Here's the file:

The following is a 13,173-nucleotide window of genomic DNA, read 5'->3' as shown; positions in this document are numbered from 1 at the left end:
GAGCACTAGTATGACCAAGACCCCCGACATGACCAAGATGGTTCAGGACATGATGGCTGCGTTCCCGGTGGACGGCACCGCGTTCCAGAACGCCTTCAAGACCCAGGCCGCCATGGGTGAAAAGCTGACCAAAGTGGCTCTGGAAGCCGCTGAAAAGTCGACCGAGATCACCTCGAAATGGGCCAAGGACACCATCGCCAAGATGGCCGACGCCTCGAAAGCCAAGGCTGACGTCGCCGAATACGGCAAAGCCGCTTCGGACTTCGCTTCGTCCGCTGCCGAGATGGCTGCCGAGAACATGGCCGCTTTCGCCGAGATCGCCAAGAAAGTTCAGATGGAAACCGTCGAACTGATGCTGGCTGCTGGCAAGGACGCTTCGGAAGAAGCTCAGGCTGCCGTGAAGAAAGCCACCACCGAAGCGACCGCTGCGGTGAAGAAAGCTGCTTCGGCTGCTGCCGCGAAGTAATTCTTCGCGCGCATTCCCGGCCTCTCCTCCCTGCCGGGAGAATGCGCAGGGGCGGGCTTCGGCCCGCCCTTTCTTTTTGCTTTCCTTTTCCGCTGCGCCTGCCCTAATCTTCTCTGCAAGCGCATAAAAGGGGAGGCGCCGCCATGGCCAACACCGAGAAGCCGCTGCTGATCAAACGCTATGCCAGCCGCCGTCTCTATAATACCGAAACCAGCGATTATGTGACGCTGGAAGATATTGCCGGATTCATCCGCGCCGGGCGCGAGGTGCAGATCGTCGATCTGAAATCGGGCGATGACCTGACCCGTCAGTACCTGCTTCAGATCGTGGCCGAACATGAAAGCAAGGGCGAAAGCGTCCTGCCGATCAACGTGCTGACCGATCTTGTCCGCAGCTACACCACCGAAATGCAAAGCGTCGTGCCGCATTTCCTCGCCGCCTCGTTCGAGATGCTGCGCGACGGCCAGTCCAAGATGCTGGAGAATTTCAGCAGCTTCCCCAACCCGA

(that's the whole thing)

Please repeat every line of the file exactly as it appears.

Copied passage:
The following is a 13,173-nucleotide window of genomic DNA, read 5'->3' as shown; positions in this document are numbered from 1 at the left end:
GAGCACTAGTATGACCAAGACCCCCGACATGACCAAGATGGTTCAGGACATGATGGCTGCGTTCCCGGTGGACGGCACCGCGTTCCAGAACGCCTTCAAGACCCAGGCCGCCATGGGTGAAAAGCTGACCAAAGTGGCTCTGGAAGCCGCTGAAAAGTCGACCGAGATCACCTCGAAATGGGCCAAGGACACCATCGCCAAGATGGCCGACGCCTCGAAAGCCAAGGCTGACGTCGCCGAATACGGCAAAGCCGCTTCGGACTTCGCTTCGTCCGCTGCCGAGATGGCTGCCGAGAACATGGCCGCTTTCGCCGAGATCGCCAAGAAAGTTCAGATGGAAACCGTCGAACTGATGCTGGCTGCTGGCAAGGACGCTTCGGAAGAAGCTCAGGCTGCCGTGAAGAAAGCCACCACCGAAGCGACCGCTGCGGTGAAGAAAGCTGCTTCGGCTGCTGCCGCGAAGTAATTCTTCGCGCGCATTCCCGGCCTCTCCTCCCTGCCGGGAGAATGCGCAGGGGCGGGCTTCGGCCCGCCCTTTCTTTTTGCTTTCCTTTTCCGCTGCGCCTGCCCTAATCTTCTCTGCAAGCGCATAAAAGGGGAGGCGCCGCCATGGCCAACACCGAGAAGCCGCTGCTGATCAAACGCTATGCCAGCCGCCGTCTCTATAATACCGAAACCAGCGATTATGTGACGCTGGAAGATATTGCCGGATTCATCCGCGCCGGGCGCGAGGTGCAGATCGTCGATCTGAAATCGGGCGATGACCTGACCCGTCAGTACCTGCTTCAGATCGTGGCCGAACATGAAAGCAAGGGCGAAAGCGTCCTGCCGATCAACGTGCTGACCGATCTTGTCCGCAGCTACACCACCGAAATGCAAAGCGTCGTGCCGCATTTCCTCGCCGCCTCGTTCGAGATGCTGCGCGACGGCCAGTCCAAGATGCTGGAGAATTTCAGCAGCTTCCCCAACCCGA